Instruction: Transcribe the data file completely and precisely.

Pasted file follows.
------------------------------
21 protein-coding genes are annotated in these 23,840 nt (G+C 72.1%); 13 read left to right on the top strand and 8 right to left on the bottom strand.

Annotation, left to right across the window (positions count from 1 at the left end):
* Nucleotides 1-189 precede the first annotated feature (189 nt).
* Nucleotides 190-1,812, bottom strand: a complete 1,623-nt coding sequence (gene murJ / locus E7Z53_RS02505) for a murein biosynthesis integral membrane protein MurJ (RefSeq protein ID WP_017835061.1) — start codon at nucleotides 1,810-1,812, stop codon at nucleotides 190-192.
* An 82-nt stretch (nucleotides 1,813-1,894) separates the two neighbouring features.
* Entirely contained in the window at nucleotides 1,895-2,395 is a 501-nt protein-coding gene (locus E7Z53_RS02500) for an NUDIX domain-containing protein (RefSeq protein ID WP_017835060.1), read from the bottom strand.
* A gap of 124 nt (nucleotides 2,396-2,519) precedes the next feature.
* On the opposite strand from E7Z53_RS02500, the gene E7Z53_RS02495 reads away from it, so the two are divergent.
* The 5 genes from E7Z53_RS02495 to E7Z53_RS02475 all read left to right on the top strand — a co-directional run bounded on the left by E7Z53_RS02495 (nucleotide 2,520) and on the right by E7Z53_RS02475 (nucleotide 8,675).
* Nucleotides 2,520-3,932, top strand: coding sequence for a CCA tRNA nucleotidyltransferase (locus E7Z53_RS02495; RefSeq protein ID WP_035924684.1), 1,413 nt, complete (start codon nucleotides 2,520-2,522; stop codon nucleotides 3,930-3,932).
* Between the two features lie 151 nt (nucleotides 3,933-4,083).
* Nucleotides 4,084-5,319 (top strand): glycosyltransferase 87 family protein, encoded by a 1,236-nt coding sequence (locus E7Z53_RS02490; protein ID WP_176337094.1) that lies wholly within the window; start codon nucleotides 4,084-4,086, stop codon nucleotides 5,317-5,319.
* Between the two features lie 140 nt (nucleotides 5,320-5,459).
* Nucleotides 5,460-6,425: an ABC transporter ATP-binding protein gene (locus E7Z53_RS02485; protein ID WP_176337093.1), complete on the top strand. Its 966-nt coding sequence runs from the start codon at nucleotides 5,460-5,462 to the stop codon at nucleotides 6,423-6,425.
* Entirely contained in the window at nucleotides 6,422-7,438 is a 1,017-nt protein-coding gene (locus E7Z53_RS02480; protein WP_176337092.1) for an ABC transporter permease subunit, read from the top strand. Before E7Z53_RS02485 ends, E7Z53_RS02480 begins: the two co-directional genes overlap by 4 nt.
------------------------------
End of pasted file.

21 protein-coding genes are annotated in these 23,840 nt (G+C 72.1%); 13 read left to right on the top strand and 8 right to left on the bottom strand.

Annotation, left to right across the window (positions count from 1 at the left end):
* Nucleotides 1-189 precede the first annotated feature (189 nt).
* Nucleotides 190-1,812, bottom strand: a complete 1,623-nt coding sequence (gene murJ / locus E7Z53_RS02505) for a murein biosynthesis integral membrane protein MurJ (RefSeq protein ID WP_017835061.1) — start codon at nucleotides 1,810-1,812, stop codon at nucleotides 190-192.
* An 82-nt stretch (nucleotides 1,813-1,894) separates the two neighbouring features.
* Entirely contained in the window at nucleotides 1,895-2,395 is a 501-nt protein-coding gene (locus E7Z53_RS02500) for an NUDIX domain-containing protein (RefSeq protein ID WP_017835060.1), read from the bottom strand.
* A gap of 124 nt (nucleotides 2,396-2,519) precedes the next feature.
* On the opposite strand from E7Z53_RS02500, the gene E7Z53_RS02495 reads away from it, so the two are divergent.
* The 5 genes from E7Z53_RS02495 to E7Z53_RS02475 all read left to right on the top strand — a co-directional run bounded on the left by E7Z53_RS02495 (nucleotide 2,520) and on the right by E7Z53_RS02475 (nucleotide 8,675).
* Nucleotides 2,520-3,932, top strand: coding sequence for a CCA tRNA nucleotidyltransferase (locus E7Z53_RS02495; RefSeq protein ID WP_035924684.1), 1,413 nt, complete (start codon nucleotides 2,520-2,522; stop codon nucleotides 3,930-3,932).
* Between the two features lie 151 nt (nucleotides 3,933-4,083).
* Nucleotides 4,084-5,319 (top strand): glycosyltransferase 87 family protein, encoded by a 1,236-nt coding sequence (locus E7Z53_RS02490; protein ID WP_176337094.1) that lies wholly within the window; start codon nucleotides 4,084-4,086, stop codon nucleotides 5,317-5,319.
* Between the two features lie 140 nt (nucleotides 5,320-5,459).
* Nucleotides 5,460-6,425: an ABC transporter ATP-binding protein gene (locus E7Z53_RS02485; protein ID WP_176337093.1), complete on the top strand. Its 966-nt coding sequence runs from the start codon at nucleotides 5,460-5,462 to the stop codon at nucleotides 6,423-6,425.
* Entirely contained in the window at nucleotides 6,422-7,438 is a 1,017-nt protein-coding gene (locus E7Z53_RS02480; protein WP_176337092.1) for an ABC transporter permease subunit, read from the top strand. Before E7Z53_RS02485 ends, E7Z53_RS02480 begins: the two co-directional genes overlap by 4 nt.